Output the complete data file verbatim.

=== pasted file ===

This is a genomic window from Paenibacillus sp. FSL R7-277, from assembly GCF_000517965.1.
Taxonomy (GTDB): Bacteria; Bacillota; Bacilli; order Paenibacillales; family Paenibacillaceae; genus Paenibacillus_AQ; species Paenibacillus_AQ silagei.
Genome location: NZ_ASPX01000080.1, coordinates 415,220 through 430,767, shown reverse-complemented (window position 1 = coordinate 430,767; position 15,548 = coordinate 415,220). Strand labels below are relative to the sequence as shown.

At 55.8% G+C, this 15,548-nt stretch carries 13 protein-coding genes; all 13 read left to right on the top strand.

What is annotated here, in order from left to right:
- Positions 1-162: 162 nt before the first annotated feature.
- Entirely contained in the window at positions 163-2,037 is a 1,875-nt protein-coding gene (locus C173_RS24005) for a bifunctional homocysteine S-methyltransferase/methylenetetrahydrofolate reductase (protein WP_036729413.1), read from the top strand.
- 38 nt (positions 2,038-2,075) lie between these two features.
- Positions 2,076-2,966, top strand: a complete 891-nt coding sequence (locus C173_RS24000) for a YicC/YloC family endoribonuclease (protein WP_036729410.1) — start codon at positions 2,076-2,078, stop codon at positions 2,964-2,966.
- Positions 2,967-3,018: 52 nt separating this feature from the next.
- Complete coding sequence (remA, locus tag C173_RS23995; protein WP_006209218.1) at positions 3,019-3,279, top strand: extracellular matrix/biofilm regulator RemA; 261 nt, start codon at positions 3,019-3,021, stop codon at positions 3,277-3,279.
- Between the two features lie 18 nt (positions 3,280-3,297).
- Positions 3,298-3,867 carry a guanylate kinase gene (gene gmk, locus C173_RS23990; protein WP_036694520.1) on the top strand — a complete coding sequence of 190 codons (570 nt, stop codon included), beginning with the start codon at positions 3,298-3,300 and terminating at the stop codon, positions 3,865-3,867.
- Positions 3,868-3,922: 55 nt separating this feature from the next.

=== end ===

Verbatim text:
This is a genomic window from Paenibacillus sp. FSL R7-277, from assembly GCF_000517965.1.
Taxonomy (GTDB): Bacteria; Bacillota; Bacilli; order Paenibacillales; family Paenibacillaceae; genus Paenibacillus_AQ; species Paenibacillus_AQ silagei.
Genome location: NZ_ASPX01000080.1, coordinates 415,220 through 430,767, shown reverse-complemented (window position 1 = coordinate 430,767; position 15,548 = coordinate 415,220). Strand labels below are relative to the sequence as shown.

At 55.8% G+C, this 15,548-nt stretch carries 13 protein-coding genes; all 13 read left to right on the top strand.

What is annotated here, in order from left to right:
- Positions 1-162: 162 nt before the first annotated feature.
- Entirely contained in the window at positions 163-2,037 is a 1,875-nt protein-coding gene (locus C173_RS24005) for a bifunctional homocysteine S-methyltransferase/methylenetetrahydrofolate reductase (protein WP_036729413.1), read from the top strand.
- 38 nt (positions 2,038-2,075) lie between these two features.
- Positions 2,076-2,966, top strand: a complete 891-nt coding sequence (locus C173_RS24000) for a YicC/YloC family endoribonuclease (protein WP_036729410.1) — start codon at positions 2,076-2,078, stop codon at positions 2,964-2,966.
- Positions 2,967-3,018: 52 nt separating this feature from the next.
- Complete coding sequence (remA, locus tag C173_RS23995; protein WP_006209218.1) at positions 3,019-3,279, top strand: extracellular matrix/biofilm regulator RemA; 261 nt, start codon at positions 3,019-3,021, stop codon at positions 3,277-3,279.
- Between the two features lie 18 nt (positions 3,280-3,297).
- Positions 3,298-3,867 carry a guanylate kinase gene (gene gmk, locus C173_RS23990; protein WP_036694520.1) on the top strand — a complete coding sequence of 190 codons (570 nt, stop codon included), beginning with the start codon at positions 3,298-3,300 and terminating at the stop codon, positions 3,865-3,867.
- Positions 3,868-3,922: 55 nt separating this feature from the next.